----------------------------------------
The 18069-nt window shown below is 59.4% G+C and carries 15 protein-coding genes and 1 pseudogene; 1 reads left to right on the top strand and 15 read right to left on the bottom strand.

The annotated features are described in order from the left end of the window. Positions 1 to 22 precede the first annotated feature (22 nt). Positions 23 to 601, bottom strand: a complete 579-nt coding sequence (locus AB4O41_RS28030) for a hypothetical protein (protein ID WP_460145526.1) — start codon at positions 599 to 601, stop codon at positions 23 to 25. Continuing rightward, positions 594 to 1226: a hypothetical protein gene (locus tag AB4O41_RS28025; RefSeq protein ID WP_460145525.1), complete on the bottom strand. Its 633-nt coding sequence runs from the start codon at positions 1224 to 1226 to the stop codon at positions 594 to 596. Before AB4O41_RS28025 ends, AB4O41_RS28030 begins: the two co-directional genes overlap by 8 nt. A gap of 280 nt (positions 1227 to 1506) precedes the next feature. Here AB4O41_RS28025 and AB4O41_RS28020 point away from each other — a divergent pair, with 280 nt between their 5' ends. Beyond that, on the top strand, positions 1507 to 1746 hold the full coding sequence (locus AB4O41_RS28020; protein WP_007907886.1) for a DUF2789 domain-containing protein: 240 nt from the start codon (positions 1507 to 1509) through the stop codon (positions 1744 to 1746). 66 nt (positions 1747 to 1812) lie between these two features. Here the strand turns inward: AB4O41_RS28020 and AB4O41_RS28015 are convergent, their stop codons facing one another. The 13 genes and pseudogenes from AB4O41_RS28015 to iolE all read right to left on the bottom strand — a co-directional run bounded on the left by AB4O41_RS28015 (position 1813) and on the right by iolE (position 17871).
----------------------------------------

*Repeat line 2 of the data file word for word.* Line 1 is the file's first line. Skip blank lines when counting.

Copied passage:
The annotated features are described in order from the left end of the window. Positions 1 to 22 precede the first annotated feature (22 nt). Positions 23 to 601, bottom strand: a complete 579-nt coding sequence (locus AB4O41_RS28030) for a hypothetical protein (protein ID WP_460145526.1) — start codon at positions 599 to 601, stop codon at positions 23 to 25. Continuing rightward, positions 594 to 1226: a hypothetical protein gene (locus tag AB4O41_RS28025; RefSeq protein ID WP_460145525.1), complete on the bottom strand. Its 633-nt coding sequence runs from the start codon at positions 1224 to 1226 to the stop codon at positions 594 to 596. Before AB4O41_RS28025 ends, AB4O41_RS28030 begins: the two co-directional genes overlap by 8 nt. A gap of 280 nt (positions 1227 to 1506) precedes the next feature. Here AB4O41_RS28025 and AB4O41_RS28020 point away from each other — a divergent pair, with 280 nt between their 5' ends. Beyond that, on the top strand, positions 1507 to 1746 hold the full coding sequence (locus AB4O41_RS28020; protein WP_007907886.1) for a DUF2789 domain-containing protein: 240 nt from the start codon (positions 1507 to 1509) through the stop codon (positions 1744 to 1746). 66 nt (positions 1747 to 1812) lie between these two features. Here the strand turns inward: AB4O41_RS28020 and AB4O41_RS28015 are convergent, their stop codons facing one another. The 13 genes and pseudogenes from AB4O41_RS28015 to iolE all read right to left on the bottom strand — a co-directional run bounded on the left by AB4O41_RS28015 (position 1813) and on the right by iolE (position 17871).